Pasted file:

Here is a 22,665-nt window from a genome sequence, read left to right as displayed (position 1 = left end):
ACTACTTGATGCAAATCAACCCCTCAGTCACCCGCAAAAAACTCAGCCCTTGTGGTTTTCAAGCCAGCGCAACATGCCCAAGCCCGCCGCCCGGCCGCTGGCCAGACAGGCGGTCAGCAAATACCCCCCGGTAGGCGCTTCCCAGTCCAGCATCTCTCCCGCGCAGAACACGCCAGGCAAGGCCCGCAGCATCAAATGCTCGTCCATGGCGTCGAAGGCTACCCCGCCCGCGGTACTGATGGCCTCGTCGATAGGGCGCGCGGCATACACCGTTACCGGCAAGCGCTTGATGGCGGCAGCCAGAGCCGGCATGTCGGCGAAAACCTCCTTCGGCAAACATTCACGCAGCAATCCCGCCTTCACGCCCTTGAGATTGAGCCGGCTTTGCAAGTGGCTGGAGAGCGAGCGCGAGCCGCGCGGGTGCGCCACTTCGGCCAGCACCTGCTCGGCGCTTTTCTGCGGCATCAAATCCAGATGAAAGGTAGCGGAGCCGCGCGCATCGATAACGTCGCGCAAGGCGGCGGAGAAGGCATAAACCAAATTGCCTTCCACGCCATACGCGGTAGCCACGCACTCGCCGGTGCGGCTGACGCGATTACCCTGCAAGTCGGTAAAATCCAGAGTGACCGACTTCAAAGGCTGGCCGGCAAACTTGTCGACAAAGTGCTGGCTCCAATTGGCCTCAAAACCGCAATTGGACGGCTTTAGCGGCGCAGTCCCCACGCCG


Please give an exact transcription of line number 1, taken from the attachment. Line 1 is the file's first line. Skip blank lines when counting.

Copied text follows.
Here is a 22,665-nt window from a genome sequence, read left to right as displayed (position 1 = left end):